Crusader. You must make hay while the sun shines. It is not enough to eliminate Moslem units, you must eliminate them without suffering heavy losses yourself because your recovery after the withdrawal is limited. Keep Augustus’ principle in mind: make haste slowly. You must turn at least one Moslem flank, requiring a long line, but you cannot afford to leave the center too weak or you risk losing units. Keep the siege lines manned, not only to protect the trebuchets but to prevent a Moslem force getting loose behind your lines.

When the withdrawn Moslem units return, keep a solid line and fend them off as best you can. Don’t hold on to ground at the cost of lost units.

Moslem. You have two critical decisions to make, both involving timing: when to make the sortie, and when to call for a withdrawal.

The simple advice on the sortie is make it when it will do the most damage. This will be when the Crusader has weakened his line so much so you have a chance for some easy kills. However, don’t call for it just before you announce your withdrawal or you lose the use of the sortie force.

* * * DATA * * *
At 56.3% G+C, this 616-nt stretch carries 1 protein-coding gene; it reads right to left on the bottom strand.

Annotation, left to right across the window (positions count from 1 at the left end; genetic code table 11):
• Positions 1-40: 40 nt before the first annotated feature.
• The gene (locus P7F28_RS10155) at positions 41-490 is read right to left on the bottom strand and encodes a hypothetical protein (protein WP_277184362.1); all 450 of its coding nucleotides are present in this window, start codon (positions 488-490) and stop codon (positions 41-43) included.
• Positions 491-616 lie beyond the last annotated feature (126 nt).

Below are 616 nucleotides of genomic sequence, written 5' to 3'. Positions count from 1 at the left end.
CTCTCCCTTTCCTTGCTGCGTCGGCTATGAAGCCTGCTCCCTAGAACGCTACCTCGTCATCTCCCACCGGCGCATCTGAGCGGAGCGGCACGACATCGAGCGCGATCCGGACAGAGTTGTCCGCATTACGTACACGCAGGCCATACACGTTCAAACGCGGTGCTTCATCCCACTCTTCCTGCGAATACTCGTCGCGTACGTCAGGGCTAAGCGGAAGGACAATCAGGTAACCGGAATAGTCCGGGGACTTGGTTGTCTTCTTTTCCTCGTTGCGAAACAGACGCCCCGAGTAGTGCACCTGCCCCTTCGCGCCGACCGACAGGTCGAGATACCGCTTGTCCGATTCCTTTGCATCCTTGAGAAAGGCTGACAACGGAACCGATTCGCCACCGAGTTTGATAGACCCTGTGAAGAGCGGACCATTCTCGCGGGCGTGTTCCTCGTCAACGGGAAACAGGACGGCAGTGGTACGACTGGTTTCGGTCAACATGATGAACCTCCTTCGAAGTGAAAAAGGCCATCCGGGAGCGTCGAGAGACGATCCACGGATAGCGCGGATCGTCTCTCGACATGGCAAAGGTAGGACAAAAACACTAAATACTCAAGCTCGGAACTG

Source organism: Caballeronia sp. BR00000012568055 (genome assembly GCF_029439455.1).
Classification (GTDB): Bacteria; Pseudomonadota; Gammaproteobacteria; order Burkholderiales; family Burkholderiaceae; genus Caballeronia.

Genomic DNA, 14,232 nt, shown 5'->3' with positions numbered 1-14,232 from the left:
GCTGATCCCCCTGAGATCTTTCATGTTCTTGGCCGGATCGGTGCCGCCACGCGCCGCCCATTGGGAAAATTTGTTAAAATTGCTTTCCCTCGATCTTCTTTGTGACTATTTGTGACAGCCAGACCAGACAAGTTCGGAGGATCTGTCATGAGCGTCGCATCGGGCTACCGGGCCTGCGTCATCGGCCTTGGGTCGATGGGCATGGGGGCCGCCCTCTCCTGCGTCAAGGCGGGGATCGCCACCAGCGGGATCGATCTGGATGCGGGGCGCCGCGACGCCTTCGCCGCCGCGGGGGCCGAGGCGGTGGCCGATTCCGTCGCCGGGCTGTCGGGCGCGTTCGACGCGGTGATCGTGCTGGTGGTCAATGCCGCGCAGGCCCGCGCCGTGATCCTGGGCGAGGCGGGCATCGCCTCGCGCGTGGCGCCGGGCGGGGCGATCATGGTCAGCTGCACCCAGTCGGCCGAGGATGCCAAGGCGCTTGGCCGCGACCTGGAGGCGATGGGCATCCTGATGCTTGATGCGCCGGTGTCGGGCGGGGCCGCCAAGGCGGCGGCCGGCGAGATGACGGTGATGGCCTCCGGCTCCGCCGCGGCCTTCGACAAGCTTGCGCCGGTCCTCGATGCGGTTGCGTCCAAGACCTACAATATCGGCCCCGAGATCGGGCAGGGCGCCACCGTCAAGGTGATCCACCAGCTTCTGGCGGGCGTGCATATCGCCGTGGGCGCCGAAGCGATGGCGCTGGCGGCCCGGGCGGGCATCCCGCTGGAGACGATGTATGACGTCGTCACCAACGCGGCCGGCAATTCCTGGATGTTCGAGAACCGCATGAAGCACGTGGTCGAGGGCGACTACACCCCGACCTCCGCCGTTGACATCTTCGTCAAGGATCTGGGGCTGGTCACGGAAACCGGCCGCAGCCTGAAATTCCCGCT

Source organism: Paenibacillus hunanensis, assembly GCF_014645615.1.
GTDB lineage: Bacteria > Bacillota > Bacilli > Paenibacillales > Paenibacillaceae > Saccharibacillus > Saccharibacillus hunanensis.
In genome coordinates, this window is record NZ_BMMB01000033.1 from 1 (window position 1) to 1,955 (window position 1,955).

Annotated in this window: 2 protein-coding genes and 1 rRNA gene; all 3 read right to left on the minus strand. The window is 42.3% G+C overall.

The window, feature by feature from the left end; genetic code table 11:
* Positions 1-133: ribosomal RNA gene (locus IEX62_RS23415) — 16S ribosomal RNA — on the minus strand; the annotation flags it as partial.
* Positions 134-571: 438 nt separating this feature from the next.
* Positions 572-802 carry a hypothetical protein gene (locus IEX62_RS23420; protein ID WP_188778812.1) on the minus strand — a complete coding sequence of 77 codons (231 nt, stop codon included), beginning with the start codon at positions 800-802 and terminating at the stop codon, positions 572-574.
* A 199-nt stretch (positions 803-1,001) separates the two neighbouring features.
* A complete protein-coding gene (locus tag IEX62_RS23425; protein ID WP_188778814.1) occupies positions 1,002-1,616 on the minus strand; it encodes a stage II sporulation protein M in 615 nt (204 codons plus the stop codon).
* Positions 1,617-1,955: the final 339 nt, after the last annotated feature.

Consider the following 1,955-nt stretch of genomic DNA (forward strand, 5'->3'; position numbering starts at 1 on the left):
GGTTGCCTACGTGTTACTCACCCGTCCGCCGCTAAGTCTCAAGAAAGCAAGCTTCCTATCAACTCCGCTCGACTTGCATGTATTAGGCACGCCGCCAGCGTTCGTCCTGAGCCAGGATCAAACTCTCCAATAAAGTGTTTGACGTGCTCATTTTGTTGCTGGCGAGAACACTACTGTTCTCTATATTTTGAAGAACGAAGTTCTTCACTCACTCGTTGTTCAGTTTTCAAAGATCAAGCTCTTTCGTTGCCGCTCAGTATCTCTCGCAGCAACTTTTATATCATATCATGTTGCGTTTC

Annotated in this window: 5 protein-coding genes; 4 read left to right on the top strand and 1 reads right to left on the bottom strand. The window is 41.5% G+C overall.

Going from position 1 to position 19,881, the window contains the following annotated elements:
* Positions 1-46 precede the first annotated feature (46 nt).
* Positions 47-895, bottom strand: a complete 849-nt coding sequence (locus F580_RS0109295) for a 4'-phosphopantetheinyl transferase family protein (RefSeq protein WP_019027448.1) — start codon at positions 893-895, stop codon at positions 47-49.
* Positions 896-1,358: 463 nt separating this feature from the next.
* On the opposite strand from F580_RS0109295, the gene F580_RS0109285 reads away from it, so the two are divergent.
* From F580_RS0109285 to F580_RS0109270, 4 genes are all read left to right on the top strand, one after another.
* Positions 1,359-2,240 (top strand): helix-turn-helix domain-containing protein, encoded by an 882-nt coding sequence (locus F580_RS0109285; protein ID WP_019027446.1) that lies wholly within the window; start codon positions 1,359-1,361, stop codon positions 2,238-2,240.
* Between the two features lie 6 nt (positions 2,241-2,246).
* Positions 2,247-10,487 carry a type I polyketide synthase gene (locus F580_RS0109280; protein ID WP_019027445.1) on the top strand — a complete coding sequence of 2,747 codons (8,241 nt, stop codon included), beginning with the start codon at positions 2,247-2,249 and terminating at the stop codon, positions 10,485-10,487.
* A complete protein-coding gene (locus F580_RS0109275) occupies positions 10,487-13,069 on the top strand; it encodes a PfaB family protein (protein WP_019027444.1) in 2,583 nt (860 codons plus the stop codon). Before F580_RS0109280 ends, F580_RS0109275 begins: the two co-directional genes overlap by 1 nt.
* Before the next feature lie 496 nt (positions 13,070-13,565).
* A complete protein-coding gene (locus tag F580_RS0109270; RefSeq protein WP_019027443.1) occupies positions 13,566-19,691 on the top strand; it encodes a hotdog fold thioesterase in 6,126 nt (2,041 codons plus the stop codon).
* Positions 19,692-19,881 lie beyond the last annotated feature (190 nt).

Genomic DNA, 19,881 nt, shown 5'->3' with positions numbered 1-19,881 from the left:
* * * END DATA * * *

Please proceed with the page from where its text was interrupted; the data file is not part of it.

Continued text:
The timing of the withdrawal is crucial. By definition you will have lost many units. Given the nature of the fighting, this means the momentum is going to swing every-more heavily against you. Get out while the getting is good to maximize your strength in the second half. On the other hand, if you have a chance at inflicting serious losses (say, a surrounded group of Crusaders), take it.
18.0 Orders of Battle

Like all medieval battles the order of battle at Acre is speculative, this one more so than usual because accounts of the battle are intertwined with the two-year siege.

The force arrayed for battle both came from armies in the process of formation. Guy had only his retainers, some locally raised forces, the Templars, and the first group of reinforcements from Europe (what eventually would blossom into the Third Crusade). Saladin had his Mamluks, who were a standing force, and some hastily gathered levies. His army would not reach its fulls strength for some months.

The best estimate is the Crusaders totaled something less than 10,000 total, with as few as 400 knights, while Saladin had slightly more than 10,000 outside the walls, with as many as 5,000 available inside the fortress (though likely fewer took part in the sortie).